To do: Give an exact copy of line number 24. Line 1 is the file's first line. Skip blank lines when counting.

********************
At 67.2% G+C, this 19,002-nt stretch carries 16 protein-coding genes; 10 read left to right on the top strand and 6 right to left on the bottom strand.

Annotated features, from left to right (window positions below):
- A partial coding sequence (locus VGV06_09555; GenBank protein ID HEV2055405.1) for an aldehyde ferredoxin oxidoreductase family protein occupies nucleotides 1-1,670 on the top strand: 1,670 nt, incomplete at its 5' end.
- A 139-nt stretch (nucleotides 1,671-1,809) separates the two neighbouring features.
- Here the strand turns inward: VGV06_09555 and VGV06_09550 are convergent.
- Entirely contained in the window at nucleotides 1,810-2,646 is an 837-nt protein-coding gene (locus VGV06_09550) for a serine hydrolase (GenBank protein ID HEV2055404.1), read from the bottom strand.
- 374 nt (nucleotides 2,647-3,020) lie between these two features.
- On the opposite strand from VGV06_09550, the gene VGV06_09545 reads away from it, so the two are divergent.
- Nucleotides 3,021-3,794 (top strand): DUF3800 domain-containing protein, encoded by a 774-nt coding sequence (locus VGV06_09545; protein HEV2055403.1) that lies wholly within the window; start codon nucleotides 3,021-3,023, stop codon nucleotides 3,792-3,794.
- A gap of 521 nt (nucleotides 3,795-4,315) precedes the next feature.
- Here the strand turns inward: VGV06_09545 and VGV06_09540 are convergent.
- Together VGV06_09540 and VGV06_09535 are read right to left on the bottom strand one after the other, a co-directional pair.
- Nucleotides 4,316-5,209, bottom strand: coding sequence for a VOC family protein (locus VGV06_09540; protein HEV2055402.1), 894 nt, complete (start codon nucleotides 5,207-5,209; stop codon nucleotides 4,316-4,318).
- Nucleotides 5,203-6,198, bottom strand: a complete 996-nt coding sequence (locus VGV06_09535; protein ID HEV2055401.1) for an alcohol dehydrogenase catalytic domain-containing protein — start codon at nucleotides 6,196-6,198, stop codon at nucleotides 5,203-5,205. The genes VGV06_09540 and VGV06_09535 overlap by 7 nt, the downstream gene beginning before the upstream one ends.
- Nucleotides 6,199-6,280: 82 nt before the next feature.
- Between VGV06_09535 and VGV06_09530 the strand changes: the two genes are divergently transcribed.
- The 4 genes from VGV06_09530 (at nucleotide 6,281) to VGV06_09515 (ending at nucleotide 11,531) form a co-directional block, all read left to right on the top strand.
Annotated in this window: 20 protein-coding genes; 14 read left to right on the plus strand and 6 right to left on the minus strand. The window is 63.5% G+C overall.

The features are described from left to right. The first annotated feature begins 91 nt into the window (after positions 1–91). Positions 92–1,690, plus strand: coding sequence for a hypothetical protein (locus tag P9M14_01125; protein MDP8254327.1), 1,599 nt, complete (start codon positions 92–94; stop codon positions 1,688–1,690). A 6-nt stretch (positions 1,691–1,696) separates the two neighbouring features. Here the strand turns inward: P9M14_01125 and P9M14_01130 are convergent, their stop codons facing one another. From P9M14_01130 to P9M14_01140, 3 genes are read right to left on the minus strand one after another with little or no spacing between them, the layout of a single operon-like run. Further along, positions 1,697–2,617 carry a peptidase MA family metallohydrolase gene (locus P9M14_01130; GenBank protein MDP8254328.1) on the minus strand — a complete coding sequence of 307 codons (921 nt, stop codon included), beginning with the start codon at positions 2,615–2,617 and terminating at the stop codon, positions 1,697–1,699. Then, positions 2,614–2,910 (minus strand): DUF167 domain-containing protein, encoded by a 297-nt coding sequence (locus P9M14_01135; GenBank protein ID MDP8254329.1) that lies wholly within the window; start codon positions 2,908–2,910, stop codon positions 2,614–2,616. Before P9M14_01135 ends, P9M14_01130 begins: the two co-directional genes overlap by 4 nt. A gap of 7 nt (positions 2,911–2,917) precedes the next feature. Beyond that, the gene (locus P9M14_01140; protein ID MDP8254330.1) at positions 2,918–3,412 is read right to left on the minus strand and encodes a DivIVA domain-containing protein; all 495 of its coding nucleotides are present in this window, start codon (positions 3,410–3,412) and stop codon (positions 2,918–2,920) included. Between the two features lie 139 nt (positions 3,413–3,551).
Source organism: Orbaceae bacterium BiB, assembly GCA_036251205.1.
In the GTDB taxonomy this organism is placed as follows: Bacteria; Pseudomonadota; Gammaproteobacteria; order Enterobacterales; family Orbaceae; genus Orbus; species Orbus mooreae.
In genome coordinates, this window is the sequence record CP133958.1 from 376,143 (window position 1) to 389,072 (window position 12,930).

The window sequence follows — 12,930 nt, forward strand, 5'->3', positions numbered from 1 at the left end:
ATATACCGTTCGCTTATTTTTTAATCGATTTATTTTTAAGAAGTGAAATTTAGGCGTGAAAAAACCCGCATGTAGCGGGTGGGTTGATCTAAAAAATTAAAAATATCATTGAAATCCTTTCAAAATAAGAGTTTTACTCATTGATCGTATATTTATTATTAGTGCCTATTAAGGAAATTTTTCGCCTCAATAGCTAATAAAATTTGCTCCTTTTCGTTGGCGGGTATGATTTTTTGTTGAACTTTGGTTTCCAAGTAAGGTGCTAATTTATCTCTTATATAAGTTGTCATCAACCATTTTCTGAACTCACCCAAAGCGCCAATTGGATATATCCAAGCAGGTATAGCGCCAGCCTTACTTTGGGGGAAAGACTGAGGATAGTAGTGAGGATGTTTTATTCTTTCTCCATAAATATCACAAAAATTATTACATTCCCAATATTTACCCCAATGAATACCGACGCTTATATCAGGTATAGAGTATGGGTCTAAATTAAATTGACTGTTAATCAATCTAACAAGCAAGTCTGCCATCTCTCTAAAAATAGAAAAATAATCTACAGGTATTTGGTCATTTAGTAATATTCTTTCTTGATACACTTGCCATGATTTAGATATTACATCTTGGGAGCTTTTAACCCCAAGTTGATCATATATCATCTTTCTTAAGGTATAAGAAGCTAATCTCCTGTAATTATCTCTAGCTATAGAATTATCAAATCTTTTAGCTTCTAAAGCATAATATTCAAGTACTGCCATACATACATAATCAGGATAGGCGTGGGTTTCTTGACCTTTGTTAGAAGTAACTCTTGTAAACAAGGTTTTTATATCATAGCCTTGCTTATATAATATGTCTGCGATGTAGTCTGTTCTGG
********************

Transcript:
ATATACCGTTCGCTTATTTTTTAATCGATTTATTTTTAAGAAGTGAAATTTAGGCGTGAAAAAACCCGCATGTAGCGGGTGGGTTGATCTAAAAAATTAAAAATATCATTGAAATCCTTTCAAAATAAGAGTTTTACTCATTGATCGTATATTTATTATTAGTGCCTATTAAGGAAATTTTTCGCCTCAATAGCTAATAAAATTTGCTCCTTTTCGTTGGCGGGTATGATTTTTTGTTGAACTTTGGTTTCCAAGTAAGGTGCTAATTTATCTCTTATATAAGTTGTCATCAACCATTTTCTGAACTCACCCAAAGCGCCAATTGGATATATCCAAGCAGGTATAGCGCCAGCCTTACTTTGGGGGAAAGACTGAGGATAGTAGTGAGGATGTTTTATTCTTTCTCCATAAATATCACAAAAATTATTACATTCCCAATATTTACCCCAATGAATACCGACGCTTATATCAGGTATAGAGTATGGGTCTAAATTAAATTGACTGTTAATCAATCTAACAAGCAAGTCTGCCATCTCTCTAAAAATAGAAAAATAATCTACAGGTATTTGGTCATTTAGTAATATTCTTTCTTGATACACTTGCCATGATTTAGATATTACATCTTGGGAGCTTTTAACCCCAAGTTGATCATATATCATCTTTCTTAAGGTATAAGAAGCTAATCTCCTGTAATTATCTCTAGCTATAGAATTATCAAATCTTTTAGCTTCTAAAGCATAATATTCAAGTACTGCCATACATACATAATCAGGATAGGCGTGGGTTTCTTGACCTTTGTTAGAAGTAACTCTTGTAAACAAGGTTTTTATATCATAGCCTTGCTTATATAATATGTCTGCGATGTAGTCTGTTCTGG